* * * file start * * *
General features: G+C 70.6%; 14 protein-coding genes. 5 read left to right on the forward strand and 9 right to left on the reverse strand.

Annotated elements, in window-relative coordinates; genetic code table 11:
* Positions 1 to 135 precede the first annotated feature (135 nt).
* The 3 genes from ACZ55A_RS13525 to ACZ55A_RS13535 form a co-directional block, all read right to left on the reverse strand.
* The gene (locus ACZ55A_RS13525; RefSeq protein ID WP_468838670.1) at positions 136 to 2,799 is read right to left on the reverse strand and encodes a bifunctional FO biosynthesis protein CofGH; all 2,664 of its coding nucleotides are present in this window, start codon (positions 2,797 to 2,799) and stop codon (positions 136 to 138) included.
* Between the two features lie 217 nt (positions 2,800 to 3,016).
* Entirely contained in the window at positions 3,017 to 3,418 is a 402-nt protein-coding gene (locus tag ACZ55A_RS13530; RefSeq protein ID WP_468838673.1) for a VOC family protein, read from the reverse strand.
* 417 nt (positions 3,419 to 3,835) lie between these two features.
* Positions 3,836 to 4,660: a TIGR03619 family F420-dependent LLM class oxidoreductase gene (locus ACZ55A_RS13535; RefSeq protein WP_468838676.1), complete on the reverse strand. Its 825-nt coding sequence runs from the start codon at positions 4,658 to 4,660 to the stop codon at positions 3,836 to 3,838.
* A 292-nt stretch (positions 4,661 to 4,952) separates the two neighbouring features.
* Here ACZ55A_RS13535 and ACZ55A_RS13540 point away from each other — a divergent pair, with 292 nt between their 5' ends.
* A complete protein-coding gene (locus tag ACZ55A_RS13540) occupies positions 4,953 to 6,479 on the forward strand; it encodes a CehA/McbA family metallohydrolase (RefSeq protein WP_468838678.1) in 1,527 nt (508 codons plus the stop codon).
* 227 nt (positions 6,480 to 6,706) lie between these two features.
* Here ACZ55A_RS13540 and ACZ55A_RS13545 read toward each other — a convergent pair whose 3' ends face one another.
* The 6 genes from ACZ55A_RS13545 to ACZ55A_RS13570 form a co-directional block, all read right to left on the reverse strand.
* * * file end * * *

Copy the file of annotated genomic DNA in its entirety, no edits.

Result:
General features: G+C 70.6%; 14 protein-coding genes. 5 read left to right on the forward strand and 9 right to left on the reverse strand.

Annotated elements, in window-relative coordinates; genetic code table 11:
* Positions 1 to 135 precede the first annotated feature (135 nt).
* The 3 genes from ACZ55A_RS13525 to ACZ55A_RS13535 form a co-directional block, all read right to left on the reverse strand.
* The gene (locus ACZ55A_RS13525; RefSeq protein ID WP_468838670.1) at positions 136 to 2,799 is read right to left on the reverse strand and encodes a bifunctional FO biosynthesis protein CofGH; all 2,664 of its coding nucleotides are present in this window, start codon (positions 2,797 to 2,799) and stop codon (positions 136 to 138) included.
* Between the two features lie 217 nt (positions 2,800 to 3,016).
* Entirely contained in the window at positions 3,017 to 3,418 is a 402-nt protein-coding gene (locus tag ACZ55A_RS13530; RefSeq protein ID WP_468838673.1) for a VOC family protein, read from the reverse strand.
* 417 nt (positions 3,419 to 3,835) lie between these two features.
* Positions 3,836 to 4,660: a TIGR03619 family F420-dependent LLM class oxidoreductase gene (locus ACZ55A_RS13535; RefSeq protein WP_468838676.1), complete on the reverse strand. Its 825-nt coding sequence runs from the start codon at positions 4,658 to 4,660 to the stop codon at positions 3,836 to 3,838.
* A 292-nt stretch (positions 4,661 to 4,952) separates the two neighbouring features.
* Here ACZ55A_RS13535 and ACZ55A_RS13540 point away from each other — a divergent pair, with 292 nt between their 5' ends.
* A complete protein-coding gene (locus tag ACZ55A_RS13540) occupies positions 4,953 to 6,479 on the forward strand; it encodes a CehA/McbA family metallohydrolase (RefSeq protein WP_468838678.1) in 1,527 nt (508 codons plus the stop codon).
* 227 nt (positions 6,480 to 6,706) lie between these two features.
* Here ACZ55A_RS13540 and ACZ55A_RS13545 read toward each other — a convergent pair whose 3' ends face one another.
* The 6 genes from ACZ55A_RS13545 to ACZ55A_RS13570 form a co-directional block, all read right to left on the reverse strand.